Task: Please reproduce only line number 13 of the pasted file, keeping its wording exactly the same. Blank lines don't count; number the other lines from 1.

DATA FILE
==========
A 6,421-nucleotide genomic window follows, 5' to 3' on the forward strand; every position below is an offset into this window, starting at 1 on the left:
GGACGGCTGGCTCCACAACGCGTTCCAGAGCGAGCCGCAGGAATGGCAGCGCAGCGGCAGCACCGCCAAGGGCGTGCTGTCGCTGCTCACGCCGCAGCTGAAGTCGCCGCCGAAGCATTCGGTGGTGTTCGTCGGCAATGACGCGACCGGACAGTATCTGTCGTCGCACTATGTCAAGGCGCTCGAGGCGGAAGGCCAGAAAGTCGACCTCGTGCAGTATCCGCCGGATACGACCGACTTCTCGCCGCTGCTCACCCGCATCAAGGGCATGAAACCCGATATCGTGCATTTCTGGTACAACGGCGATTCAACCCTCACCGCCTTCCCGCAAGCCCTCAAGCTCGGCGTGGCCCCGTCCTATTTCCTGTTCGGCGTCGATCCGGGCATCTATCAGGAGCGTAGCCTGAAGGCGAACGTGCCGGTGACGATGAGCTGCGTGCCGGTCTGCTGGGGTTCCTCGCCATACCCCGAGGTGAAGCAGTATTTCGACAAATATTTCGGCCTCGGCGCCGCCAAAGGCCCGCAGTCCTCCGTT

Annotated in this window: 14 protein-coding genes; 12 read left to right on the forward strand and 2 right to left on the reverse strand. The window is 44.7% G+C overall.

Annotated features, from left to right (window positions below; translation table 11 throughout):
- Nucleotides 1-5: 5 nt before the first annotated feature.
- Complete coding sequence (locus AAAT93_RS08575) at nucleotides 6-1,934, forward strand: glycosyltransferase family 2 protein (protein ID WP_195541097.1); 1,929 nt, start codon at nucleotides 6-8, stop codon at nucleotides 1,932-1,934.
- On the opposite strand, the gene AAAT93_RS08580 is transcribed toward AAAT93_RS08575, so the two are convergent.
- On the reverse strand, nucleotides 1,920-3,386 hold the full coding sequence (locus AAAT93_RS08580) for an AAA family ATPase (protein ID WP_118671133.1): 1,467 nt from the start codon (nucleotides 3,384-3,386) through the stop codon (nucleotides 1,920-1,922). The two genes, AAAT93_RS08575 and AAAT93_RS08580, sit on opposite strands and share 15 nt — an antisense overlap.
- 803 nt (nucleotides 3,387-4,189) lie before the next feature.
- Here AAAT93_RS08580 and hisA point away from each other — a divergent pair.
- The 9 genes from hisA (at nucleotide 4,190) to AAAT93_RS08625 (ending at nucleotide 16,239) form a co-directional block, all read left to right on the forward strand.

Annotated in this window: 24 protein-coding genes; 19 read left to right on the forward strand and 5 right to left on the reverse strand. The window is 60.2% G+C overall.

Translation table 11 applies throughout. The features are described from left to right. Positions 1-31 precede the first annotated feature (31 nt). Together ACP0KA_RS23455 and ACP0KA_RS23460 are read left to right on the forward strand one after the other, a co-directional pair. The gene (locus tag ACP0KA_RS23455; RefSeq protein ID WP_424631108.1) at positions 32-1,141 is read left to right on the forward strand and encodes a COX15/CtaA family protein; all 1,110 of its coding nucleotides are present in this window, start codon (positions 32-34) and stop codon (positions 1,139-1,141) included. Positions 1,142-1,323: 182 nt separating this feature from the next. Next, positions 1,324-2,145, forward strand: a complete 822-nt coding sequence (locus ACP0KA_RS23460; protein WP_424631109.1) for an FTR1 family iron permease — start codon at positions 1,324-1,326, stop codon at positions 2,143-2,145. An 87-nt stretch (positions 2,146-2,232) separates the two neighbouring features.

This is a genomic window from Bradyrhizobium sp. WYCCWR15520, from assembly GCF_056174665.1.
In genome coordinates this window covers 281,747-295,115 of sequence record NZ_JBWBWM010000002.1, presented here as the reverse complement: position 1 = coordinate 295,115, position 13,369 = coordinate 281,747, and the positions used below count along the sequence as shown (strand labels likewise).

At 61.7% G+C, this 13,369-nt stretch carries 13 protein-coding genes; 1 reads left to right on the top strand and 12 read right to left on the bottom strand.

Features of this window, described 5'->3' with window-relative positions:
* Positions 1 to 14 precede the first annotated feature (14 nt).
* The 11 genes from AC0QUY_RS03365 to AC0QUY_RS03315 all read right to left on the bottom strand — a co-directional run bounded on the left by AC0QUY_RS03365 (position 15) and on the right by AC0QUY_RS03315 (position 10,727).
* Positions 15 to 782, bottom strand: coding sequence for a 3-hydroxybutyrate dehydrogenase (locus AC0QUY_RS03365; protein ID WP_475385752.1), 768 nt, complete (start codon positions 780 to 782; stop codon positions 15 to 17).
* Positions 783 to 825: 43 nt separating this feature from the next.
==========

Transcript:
Translation table 11 applies throughout. The features are described from left to right. Positions 1-31 precede the first annotated feature (31 nt). Together ACP0KA_RS23455 and ACP0KA_RS23460 are read left to right on the forward strand one after the other, a co-directional pair. The gene (locus tag ACP0KA_RS23455; RefSeq protein ID WP_424631108.1) at positions 32-1,141 is read left to right on the forward strand and encodes a COX15/CtaA family protein; all 1,110 of its coding nucleotides are present in this window, start codon (positions 32-34) and stop codon (positions 1,139-1,141) included. Positions 1,142-1,323: 182 nt separating this feature from the next. Next, positions 1,324-2,145, forward strand: a complete 822-nt coding sequence (locus ACP0KA_RS23460; protein WP_424631109.1) for an FTR1 family iron permease — start codon at positions 1,324-1,326, stop codon at positions 2,143-2,145. An 87-nt stretch (positions 2,146-2,232) separates the two neighbouring features.